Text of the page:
Generally, just make your dealings pleasant with them as IRS revenue officers usually have many harsh interactions with taxpayers and their representatives day-in and day-out. You will be glad you did.


IRS Revenue Officers Tip No. 4 – Follow up

IRS revenue officers generally have a lot going on. They have roughly 40 cases or so to sift through. Many of their cases, particularly non-filers, consume a lot of their time as they are left to chase assets, go out in the field to try and track these people down, and deal with many of the administrative headaches of working for the IRS. They may be just as busy as you are. 

Sometimes, even with as much organization and diligence as you put toward your matter, revenue officers drop the ball. They do not always return calls or are notoriously difficult to get a hold of or take an extremely long time to review documents.

I sometimes get frustrated when a revenue officer places a tight deadline on me to get something done and then take their sweet time getting back to me. It is really aggravating and my clients tend to get agitated when these matters take a long time to resolve.

However, instead of taking frustration out on the revenue officer, I just politely and diligently follow up with them every few days or so. After several messages, they will eventually give me a call back and apologize for the delay.

Whatever their reason, I just dismiss their non-responsiveness and am sympathetic toward them, which they appreciate. In addition, it puts them in a position of feeling bad for letting things drag, which has given me an occasional advantage in our future dealings.

The important lesson here is, despite any non-responsiveness; always continually follow up with your revenue officer to make sure they have everything and just to check on the status of your case. Be sure to document the date of each call in case you need it later (see below for Getting Tough), but be exceeding pleasant in each interaction. This will avoid any miscommunications and will also continually put the ball in their court to work toward a resolution. 

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IRS Revenue Officers Tip No. 5 – Manage Your Expectations

One of my favorite IRS revenue officer sayings is that “the IRS is not a bank.” I find this slightly humorous in light of how many people have outstanding tax liabilities, but it also is a key takeaway about the mindset from which revenue officers approach their cases.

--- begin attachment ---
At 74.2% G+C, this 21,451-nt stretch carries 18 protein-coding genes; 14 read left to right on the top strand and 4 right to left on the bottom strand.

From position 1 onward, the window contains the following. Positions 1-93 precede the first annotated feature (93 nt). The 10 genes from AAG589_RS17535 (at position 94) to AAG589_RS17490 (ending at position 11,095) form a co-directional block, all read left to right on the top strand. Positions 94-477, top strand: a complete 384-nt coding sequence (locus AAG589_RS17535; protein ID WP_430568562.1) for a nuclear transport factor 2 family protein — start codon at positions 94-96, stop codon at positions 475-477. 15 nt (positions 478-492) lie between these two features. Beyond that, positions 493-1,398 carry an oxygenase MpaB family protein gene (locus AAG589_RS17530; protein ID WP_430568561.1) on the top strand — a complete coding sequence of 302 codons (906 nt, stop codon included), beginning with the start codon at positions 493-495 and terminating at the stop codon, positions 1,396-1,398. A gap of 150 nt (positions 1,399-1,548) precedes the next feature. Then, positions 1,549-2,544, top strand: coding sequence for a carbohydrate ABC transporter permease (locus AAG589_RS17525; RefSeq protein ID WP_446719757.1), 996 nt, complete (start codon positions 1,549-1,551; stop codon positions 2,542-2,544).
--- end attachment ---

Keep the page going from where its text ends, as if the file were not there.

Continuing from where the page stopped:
IRS revenue officers are tasked with achieving the best possible resolution for the government, which means having the taxpayer satisfy their liability as soon as possible and/or squeezing as much money out of the taxpayer over the long run as they can without putting the taxpayer in financial hardship. 

Do not think for a second that they are going to sway from this purpose. In addition, revenue officers have a manager look over and approve all resolutions before they become final. If they slack in their job, they will hear about it from their managers.

The IRS has what they call “allowable living expenses”.[1] This is the standard of living that the IRS considers appropriate and fair for everyone to sustain their basic quality of life.

Expenses that fall outside this standard, unless justified as necessary during the course of an investigation, are considered a luxury by the IRS. Vacations, gym memberships, investment properties, dining out expenses, and many other expenses that we may consider normal are not considered above the IRS’s priority as a creditor. This is a very hard fact for many taxpayers to come to terms with.

For example, one of the most important and difficult questions that I get from families with IRS problems is whether or not they are going to be able to keep their kids in their private schools or pay their college tuition while on an IRS payment plan. This is a difficult thing to hear, but the short answer is that the IRS does not consider these things to be necessary expenses.